Man bashed child’s head into wall

A Dunedin man who shoved a child’s head through a wall is "not one to show emotion to any significant degree", his lawyer says.

Jessie John Schultz, 30, appeared before Judge David Robinson in the Dunedin District Court this week where he was convicted of assaulting a child.

On the evening of September 20, the man was at home and had been consuming alcohol for most of the afternoon.

Also at the property were two children playing outside.

The children began bickering when Schultz told one of them to "get the f... to your room".

He threw his cap at the child before hurling abuse.

"You are disgusting," court documents said Schultz told the boy.

"You are a bully.

"You don’t deserve a bed ... You deserve nothing.

"You can sleep in the laundry."

Schultz followed the child and grabbed his head "with a really strong grip", bashing it into the wall, the court heard.

A 10cm hole was left and the child complained of a sore head.

Schultz took issue with the summary of facts presented to the court.

"You accept you clipped him around the head," the judge said.

Counsel Andy Belcher said the man did not not want a hearing to dispute the facts as he wanted to protect the child from a gruelling court process, a factor he argued should be taken into account.

Following the assault, the child was scared, had trouble sleeping and required time off school, the court heard.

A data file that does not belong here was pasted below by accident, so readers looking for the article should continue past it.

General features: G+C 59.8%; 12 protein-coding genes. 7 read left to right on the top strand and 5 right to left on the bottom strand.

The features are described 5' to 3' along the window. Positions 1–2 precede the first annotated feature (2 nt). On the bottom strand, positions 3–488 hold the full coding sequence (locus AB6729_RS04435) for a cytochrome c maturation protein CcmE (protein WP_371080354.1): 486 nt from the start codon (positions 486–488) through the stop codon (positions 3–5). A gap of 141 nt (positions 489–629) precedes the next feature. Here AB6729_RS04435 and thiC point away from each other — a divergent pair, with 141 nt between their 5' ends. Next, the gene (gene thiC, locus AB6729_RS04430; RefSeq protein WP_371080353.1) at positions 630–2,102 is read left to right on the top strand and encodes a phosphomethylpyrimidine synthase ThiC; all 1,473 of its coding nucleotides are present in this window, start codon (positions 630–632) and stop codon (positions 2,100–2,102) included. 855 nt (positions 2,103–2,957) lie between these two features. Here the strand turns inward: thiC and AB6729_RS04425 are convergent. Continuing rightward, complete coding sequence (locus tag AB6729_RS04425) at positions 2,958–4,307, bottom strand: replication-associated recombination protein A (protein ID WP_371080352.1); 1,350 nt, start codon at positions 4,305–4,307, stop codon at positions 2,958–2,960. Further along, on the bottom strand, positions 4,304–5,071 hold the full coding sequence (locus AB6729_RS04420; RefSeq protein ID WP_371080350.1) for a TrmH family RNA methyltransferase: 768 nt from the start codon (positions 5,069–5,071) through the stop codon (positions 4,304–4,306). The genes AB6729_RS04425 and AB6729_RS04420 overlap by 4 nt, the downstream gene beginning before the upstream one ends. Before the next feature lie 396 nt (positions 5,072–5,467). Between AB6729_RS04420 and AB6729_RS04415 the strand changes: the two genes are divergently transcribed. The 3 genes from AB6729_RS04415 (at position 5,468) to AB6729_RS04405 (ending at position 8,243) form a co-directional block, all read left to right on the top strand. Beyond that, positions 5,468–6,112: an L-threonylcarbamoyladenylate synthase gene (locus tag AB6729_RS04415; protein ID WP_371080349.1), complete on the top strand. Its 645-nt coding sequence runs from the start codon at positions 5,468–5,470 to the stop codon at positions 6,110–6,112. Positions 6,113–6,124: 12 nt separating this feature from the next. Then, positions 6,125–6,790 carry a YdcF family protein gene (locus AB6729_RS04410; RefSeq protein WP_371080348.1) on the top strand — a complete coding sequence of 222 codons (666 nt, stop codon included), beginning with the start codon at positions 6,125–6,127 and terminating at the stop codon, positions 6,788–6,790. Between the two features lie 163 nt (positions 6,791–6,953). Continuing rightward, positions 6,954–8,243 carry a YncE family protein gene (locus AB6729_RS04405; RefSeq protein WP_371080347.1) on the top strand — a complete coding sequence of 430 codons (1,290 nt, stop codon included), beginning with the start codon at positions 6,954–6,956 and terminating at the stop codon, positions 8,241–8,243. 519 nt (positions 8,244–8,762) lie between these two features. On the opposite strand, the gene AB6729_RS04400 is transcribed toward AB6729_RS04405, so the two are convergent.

Judge Robinson said the incident must have been "very traumatic" for the boy, and he questioned Schultz’s remorse.

"You didn’t impress the report writer ... they said you didn’t appear to have any emotional regret," the judge said.

Mr Belcher was quick to defend his client.

"He never reacts to anything," he said.

"He is not one to show emotion to any significant degree.

"He was quiet and patient while in custody.

"I don’t think his general demeanour is one of not showing remorse."

Schultz was convicted of possessing three methamphetamine pipes, two cannabis bongs and 17.3g of cannabis, after police searched his home a few hours on from the assault.

He was also convicted of breaching a protection order by being in possession of an air rifle.

Schultz was sentenced to 150 hours’ community work and 18 months’ intensive supervision.

A protection order was also made in respect to the victim.